You can do it. It takes one of two things. A lot of patience for a long period of time (which I don't have), or the ability to realize when you don't have patience and need to quit it for the day and come back tomorrow. I do that latter. Two bad things that you need to avoid is 1. Hurrying up to just get it done and 2. Being too picky so that it takes so long it never gets done. You have to learn what is "good enough". Nothing in this world is ever perfect, including body work. You try and get too perfect and you are working with things that nobody else will ever see.
 

RickB

Yoda
Offline
50 footer
20 footer
10 footer
5 footer
or
1 footer

At 50 feet or 50MPH my car looks great.
I can see a lot of issues at 5 feet that disappear at 10 feet.
Knowing when to say "good enough" is an acquired thing for many of us.
I'm not perfect, nor am I a perfectionist.
I do have a certain level of what I want to see and try to get there but won't kill myself doing it.
 

60Bugeye

Jedi Hopeful
Offline
I'm also interested in stripping my bugeye to metal to assess all the body work and patching that needs to be done.

I have high hopes that I can at least perform <span style="font-style: italic">this</span> job in my garage over the next several months. I haven't decided if I am going to attempt metal repair (since I have zero bodywork experience) or farm it out, but I would like to save a few bucks doing the grunt work of preparing the body to have that work done.

I have a couple of questions.

1. While sanding/grinding the old paint, rust and filler to metal, should I be cleaning (with some sort of solvent) bare areas and applying primer to protect it?

Is a rattle can primer good enough to use or should I consider something else?

2. What sort of tools do I need to do this?

I have an angle grinder (4.5 inch) and lots of sandpaper in various grits. What else do I need?
 

Jimflorida

Jedi Trainee
Offline
I have come to really enjoy body work and painting, so much so that I look forward to doing the painting. It is a lot of work, but if you enjoy working with your hands and are a bit compulsive, its no problem. I have always thought that the difference between a professional paint job and the one I can do in my garage is basically the difference in the time it takes. A pro can do the job in a reasonable number of hours and charge for his time. I can wind up with a paint job that looks close to what the pros do, but it takes me five times as long. The only thing that I have some qualms about is that modern paints are pretty toxic, and while I have a basic respirator, it is not as protective as a pro set-up. But I wasn't using those brain cells anyway. Jim
 

BillW103

Jedi Trainee
Offline
I did all my body and paint in my garage. The body work went grate but paint is best done in a booth.


DSCN3390.jpg
 

Jim_Gruber

Yoda
Country flag
Offline
And with the Rustoleum Paint Job no nasty fumes to stink up the house. Easy to do and Bugsy is a driver and a mutt. BE Bonnet on a '68 Sprite body with a 1098 out of a '66. Nothing matches, Miata Seats, home rolled carpet kit, Kentucky Chromed Grille, and a Rustoleum Paint Job. He gets driven regularly and from 10' looks pretty good. After owning this Sprite for 11 years now I've realized several things 1) Even with a $2,000 paint job a 40-50 y.o. car will continue to rust after a short period of time. 2) We are doing our best at keeping the rust at bay for as long as we own this car 3) Rather be driving than buffing and sanding 4) Bugsy with a $50 Rustoleum Paint Job is just as much fun going around corners 5)Smiles per Mile/$ spent well I'm a member of the "We Tight" Club.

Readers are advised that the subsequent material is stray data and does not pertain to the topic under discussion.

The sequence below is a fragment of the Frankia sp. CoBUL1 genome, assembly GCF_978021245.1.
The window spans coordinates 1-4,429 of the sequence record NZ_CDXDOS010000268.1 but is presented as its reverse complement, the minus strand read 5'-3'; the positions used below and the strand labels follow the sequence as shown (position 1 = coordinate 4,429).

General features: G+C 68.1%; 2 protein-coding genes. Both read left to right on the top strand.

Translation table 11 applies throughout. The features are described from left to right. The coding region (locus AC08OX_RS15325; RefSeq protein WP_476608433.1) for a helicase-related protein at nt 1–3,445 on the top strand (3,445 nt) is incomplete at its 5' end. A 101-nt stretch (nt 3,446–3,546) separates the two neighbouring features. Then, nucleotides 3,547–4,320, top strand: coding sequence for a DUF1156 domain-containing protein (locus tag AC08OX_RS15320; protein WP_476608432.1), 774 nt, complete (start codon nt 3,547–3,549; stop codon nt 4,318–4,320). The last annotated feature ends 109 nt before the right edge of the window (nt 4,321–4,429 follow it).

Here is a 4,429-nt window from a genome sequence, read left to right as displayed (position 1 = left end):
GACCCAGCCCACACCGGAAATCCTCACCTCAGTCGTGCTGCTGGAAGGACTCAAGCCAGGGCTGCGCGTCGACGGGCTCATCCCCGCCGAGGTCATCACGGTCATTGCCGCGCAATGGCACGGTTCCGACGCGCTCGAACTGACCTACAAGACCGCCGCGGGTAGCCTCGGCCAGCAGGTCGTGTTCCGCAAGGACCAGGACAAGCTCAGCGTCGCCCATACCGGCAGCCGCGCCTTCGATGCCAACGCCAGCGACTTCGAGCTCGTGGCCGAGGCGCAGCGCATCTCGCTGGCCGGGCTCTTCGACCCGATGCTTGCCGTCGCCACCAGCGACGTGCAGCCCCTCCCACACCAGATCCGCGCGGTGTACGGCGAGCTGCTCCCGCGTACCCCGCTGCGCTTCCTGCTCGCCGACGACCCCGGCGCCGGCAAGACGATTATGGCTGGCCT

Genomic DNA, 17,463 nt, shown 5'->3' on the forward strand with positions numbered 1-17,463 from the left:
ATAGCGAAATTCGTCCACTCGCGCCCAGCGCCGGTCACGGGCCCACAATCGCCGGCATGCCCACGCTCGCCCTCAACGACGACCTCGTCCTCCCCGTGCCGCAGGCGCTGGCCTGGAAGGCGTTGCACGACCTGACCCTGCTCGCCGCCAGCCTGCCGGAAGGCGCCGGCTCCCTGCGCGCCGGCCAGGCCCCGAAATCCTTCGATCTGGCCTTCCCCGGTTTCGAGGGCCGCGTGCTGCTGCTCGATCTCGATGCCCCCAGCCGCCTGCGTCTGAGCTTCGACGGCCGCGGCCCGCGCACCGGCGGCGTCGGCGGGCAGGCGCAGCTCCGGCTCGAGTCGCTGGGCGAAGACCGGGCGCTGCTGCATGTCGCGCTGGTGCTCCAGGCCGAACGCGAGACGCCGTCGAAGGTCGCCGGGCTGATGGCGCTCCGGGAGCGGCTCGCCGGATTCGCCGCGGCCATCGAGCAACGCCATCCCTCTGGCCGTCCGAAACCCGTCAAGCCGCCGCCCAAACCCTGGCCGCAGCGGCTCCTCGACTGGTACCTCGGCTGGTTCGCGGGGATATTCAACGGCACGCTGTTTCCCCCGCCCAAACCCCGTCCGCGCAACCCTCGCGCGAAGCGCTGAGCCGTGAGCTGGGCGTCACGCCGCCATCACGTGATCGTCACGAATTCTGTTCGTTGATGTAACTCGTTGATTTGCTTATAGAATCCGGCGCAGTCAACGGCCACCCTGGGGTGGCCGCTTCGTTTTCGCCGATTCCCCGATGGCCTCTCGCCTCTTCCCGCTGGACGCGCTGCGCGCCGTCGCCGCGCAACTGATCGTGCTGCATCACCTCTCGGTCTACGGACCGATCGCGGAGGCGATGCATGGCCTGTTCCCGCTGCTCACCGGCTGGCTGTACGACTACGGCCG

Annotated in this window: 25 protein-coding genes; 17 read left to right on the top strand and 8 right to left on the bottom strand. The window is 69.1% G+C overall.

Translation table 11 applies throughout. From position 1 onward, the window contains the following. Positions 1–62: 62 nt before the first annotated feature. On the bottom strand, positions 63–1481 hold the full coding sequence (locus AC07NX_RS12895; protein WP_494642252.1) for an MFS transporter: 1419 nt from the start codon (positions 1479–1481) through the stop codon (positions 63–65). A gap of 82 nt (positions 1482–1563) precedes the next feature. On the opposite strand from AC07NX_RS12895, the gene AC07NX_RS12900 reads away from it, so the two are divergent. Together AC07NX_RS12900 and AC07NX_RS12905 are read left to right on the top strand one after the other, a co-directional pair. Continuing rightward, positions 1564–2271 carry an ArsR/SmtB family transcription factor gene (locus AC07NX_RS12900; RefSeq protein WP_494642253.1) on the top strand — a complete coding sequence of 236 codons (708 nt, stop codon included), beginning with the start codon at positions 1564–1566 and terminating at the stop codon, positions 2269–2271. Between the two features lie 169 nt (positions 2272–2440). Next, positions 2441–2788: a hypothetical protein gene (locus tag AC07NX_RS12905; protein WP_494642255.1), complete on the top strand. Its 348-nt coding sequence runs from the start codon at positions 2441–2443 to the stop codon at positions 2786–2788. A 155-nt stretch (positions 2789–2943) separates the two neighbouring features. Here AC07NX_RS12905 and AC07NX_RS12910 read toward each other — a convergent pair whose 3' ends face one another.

Now if I can ever get this guy to turn loose of the BE I've been negotiating on for the past year, that has been sitting in a garage and last titled in '78, well Bugsy II might be restored to a different level of perfection.
 

TulsaFred

Jedi Warrior
Country flag
Offline
I found this tool the best way to take paint down to metal:
https://www.harborfreight.com/electric-paint-remover-65990.html


I found the bondo "gold" filler (not regular gray/pink bondo) the best bang for the buck and readily available.

Be sure to get a longboard to finish filler and panels. Durablocks are good. 36 grit for rapid shaping filler, then 80 grit before epoxy primer.

I am not worried about the urethane 2k paints. The toxicity concern is overblown hogwash except for professional painters who are exposed daily for years. I'm a physician/ oncologist and used nothing more than a dust mask and half open garage door with box fan blowing out. YMMV.

Fred
 

jlaird

Great Pumpkin
Country flag
Offline
A car will not continue to rust if sand blasted then painted with two part epoxy primer.

Rust will never be a problem in your lifetime.
 

elrey

Darth Vader
Country flag
Offline
HOLD ON NOW! :nonono:


I'm no doctor but I'd wear a respirator of some sort when spraying these products. I've inhaled a mug full of these fumes a time or two and it ain't right and can ruin your day or worse. And furthermore... Playing fast and loose with these chemicals [because you think you may not become a professional in the future] may not only limit your future work options but could limit your personal future as well.
 

JPSmit

Moderator
Staff member
Silver
Country flag
Offline
I really vote for you doing it yourself - there are videos and youtube and all kinds of resources. I farmed mine out and while I am glad I did (or it might still not be on the road) I also know where the flaws are - and they did a very good job! So, do it, , be patient, learn, have fun and be able to say "I did it all myself."